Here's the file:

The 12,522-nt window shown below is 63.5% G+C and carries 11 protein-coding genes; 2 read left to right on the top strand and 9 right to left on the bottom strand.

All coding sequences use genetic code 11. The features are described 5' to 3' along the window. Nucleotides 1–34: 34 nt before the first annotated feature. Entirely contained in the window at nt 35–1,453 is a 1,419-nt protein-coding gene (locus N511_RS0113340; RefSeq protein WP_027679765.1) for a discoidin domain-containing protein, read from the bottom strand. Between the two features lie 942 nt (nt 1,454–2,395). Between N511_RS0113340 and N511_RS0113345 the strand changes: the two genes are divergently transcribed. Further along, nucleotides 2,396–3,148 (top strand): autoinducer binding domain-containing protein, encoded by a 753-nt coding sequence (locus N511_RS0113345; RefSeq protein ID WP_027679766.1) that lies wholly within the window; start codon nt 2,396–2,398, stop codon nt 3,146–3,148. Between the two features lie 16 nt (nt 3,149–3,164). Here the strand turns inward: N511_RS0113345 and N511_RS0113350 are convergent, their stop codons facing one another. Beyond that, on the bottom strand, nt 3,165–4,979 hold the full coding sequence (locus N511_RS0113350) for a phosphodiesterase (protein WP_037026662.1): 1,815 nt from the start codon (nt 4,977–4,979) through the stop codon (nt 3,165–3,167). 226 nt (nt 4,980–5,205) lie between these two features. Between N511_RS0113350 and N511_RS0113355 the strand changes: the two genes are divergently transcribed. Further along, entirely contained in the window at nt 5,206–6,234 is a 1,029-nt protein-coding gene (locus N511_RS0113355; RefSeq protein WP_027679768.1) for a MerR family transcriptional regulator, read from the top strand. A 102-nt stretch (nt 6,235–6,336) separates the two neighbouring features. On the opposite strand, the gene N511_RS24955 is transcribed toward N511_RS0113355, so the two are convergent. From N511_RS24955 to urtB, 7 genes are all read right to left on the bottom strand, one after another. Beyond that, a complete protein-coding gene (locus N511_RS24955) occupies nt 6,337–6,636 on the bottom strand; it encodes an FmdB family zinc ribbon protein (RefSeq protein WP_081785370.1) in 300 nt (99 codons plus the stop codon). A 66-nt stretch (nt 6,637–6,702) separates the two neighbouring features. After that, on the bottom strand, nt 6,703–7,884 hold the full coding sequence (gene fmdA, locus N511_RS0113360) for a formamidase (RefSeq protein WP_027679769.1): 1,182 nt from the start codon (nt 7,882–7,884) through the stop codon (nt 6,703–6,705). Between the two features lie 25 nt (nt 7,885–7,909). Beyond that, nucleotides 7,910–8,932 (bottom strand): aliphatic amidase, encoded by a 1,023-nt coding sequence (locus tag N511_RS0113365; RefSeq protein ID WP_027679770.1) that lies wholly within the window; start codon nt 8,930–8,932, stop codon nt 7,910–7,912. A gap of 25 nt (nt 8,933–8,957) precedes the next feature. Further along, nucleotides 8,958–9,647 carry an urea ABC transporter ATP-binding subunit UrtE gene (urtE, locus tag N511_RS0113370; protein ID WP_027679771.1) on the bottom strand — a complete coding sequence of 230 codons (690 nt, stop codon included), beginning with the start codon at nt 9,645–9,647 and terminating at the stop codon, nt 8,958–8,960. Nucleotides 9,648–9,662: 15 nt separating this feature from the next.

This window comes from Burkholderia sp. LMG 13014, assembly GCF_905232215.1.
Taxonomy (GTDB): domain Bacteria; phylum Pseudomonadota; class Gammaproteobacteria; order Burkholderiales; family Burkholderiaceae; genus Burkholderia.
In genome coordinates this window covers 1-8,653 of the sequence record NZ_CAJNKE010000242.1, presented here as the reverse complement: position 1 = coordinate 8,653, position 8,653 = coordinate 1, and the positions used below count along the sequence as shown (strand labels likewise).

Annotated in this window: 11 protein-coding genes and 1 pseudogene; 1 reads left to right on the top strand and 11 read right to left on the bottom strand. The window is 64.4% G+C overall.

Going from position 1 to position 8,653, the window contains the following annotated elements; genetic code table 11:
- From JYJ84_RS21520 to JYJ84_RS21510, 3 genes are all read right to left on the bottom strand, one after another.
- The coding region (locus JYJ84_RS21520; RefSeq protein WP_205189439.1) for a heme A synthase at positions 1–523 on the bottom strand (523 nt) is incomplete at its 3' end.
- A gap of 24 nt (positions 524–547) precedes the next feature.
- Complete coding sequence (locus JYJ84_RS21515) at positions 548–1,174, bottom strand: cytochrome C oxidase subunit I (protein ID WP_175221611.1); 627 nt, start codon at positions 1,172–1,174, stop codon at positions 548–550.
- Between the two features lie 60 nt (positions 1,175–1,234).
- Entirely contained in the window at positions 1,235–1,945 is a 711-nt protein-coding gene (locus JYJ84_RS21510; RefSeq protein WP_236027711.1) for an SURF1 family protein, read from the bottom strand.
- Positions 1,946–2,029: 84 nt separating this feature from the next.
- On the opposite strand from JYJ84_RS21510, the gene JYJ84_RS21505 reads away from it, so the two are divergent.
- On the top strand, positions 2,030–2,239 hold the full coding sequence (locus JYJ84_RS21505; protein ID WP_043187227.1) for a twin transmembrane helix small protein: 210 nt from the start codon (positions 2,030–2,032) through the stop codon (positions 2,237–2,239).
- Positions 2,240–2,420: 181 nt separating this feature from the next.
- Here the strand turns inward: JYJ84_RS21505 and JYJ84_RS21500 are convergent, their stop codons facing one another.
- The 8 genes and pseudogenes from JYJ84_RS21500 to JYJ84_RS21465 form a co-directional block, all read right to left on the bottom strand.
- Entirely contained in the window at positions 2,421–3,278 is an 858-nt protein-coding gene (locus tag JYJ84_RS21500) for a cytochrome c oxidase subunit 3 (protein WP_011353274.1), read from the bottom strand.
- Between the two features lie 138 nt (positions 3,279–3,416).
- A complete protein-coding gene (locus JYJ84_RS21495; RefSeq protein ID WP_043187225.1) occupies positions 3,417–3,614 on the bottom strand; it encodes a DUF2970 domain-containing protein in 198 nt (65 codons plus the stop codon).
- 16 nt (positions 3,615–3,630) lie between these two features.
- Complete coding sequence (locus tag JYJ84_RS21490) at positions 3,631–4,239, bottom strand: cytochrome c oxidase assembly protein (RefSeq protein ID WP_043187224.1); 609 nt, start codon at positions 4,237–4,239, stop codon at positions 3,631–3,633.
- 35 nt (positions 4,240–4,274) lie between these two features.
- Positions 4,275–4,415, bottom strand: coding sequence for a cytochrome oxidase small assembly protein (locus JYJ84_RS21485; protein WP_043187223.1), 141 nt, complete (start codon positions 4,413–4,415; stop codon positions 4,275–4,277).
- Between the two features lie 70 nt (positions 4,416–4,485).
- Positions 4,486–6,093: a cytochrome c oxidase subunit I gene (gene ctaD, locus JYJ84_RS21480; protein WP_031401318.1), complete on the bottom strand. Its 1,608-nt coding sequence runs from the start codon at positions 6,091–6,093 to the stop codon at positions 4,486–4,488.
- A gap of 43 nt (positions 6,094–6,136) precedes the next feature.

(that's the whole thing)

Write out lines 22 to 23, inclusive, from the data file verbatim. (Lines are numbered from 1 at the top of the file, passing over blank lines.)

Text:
- A complete protein-coding gene (locus JYJ84_RS21495; RefSeq protein ID WP_043187225.1) occupies positions 3,417–3,614 on the bottom strand; it encodes a DUF2970 domain-containing protein in 198 nt (65 codons plus the stop codon).
- 16 nt (positions 3,615–3,630) lie between these two features.